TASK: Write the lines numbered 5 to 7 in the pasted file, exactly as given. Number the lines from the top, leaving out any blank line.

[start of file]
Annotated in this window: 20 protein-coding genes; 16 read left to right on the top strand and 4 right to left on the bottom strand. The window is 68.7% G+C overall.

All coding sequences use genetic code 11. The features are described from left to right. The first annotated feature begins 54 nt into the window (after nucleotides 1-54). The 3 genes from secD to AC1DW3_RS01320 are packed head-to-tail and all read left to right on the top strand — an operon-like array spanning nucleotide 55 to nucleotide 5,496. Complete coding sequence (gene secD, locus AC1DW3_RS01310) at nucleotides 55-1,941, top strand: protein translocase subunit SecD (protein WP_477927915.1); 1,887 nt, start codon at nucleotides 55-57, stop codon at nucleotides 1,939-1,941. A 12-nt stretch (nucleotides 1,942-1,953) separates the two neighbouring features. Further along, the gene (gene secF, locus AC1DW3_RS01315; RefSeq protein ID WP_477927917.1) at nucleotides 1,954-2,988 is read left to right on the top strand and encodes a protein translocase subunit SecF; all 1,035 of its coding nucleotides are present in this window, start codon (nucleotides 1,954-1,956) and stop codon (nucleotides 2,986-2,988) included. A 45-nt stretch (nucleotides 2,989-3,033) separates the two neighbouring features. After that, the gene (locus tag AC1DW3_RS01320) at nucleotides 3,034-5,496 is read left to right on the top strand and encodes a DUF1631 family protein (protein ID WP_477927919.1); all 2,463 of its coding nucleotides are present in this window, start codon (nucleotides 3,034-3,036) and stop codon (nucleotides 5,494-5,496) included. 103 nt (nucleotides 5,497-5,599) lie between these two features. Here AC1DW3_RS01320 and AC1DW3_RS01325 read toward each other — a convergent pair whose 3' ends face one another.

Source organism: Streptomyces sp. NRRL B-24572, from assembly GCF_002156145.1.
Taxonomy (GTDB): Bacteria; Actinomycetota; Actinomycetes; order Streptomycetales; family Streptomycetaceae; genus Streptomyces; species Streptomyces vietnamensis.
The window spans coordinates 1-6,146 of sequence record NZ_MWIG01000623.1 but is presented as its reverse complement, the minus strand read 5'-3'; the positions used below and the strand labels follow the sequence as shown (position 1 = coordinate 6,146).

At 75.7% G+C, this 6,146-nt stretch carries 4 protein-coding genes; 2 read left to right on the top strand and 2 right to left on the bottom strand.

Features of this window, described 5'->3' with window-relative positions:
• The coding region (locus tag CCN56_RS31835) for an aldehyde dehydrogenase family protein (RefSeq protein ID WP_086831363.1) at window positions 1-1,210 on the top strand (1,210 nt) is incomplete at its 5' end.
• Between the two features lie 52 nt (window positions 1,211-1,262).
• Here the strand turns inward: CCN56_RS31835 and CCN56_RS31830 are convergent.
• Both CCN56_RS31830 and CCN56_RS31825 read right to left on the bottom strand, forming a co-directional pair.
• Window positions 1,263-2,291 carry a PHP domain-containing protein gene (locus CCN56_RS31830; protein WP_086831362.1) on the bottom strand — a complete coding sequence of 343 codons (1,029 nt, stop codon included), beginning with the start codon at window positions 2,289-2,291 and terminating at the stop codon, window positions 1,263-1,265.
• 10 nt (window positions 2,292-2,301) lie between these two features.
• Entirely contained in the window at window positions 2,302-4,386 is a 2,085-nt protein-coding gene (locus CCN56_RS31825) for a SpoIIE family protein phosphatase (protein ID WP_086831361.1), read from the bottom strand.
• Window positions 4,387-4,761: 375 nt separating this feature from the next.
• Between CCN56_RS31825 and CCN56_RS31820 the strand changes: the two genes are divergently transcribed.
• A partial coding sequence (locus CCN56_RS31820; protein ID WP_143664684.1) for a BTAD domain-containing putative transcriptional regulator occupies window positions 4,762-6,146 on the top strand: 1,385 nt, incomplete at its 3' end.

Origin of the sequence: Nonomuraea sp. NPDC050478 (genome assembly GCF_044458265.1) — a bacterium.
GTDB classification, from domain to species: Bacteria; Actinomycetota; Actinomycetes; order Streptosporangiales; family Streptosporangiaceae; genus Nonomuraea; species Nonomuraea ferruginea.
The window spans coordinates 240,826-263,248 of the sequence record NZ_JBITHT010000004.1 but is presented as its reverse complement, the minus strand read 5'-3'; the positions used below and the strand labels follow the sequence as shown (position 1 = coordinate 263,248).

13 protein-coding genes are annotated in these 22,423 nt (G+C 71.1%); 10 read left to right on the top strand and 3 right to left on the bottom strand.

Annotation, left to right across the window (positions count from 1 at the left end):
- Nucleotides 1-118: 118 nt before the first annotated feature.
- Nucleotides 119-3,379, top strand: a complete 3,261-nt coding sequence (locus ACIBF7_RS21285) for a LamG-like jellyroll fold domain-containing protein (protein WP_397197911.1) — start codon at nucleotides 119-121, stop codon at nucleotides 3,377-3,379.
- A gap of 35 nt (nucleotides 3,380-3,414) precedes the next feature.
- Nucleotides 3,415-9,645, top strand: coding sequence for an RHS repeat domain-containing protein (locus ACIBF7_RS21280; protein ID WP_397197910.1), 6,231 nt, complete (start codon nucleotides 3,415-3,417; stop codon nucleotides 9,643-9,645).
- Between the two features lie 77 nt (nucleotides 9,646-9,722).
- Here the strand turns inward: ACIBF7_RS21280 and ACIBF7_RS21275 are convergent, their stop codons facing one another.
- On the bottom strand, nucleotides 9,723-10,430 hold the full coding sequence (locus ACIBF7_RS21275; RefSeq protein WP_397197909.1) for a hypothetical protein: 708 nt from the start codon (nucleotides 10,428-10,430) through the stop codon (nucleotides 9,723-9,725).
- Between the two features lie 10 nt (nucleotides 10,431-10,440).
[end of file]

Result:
The window spans coordinates 1-6,146 of sequence record NZ_MWIG01000623.1 but is presented as its reverse complement, the minus strand read 5'-3'; the positions used below and the strand labels follow the sequence as shown (position 1 = coordinate 6,146).

At 75.7% G+C, this 6,146-nt stretch carries 4 protein-coding genes; 2 read left to right on the top strand and 2 right to left on the bottom strand.

Features of this window, described 5'->3' with window-relative positions: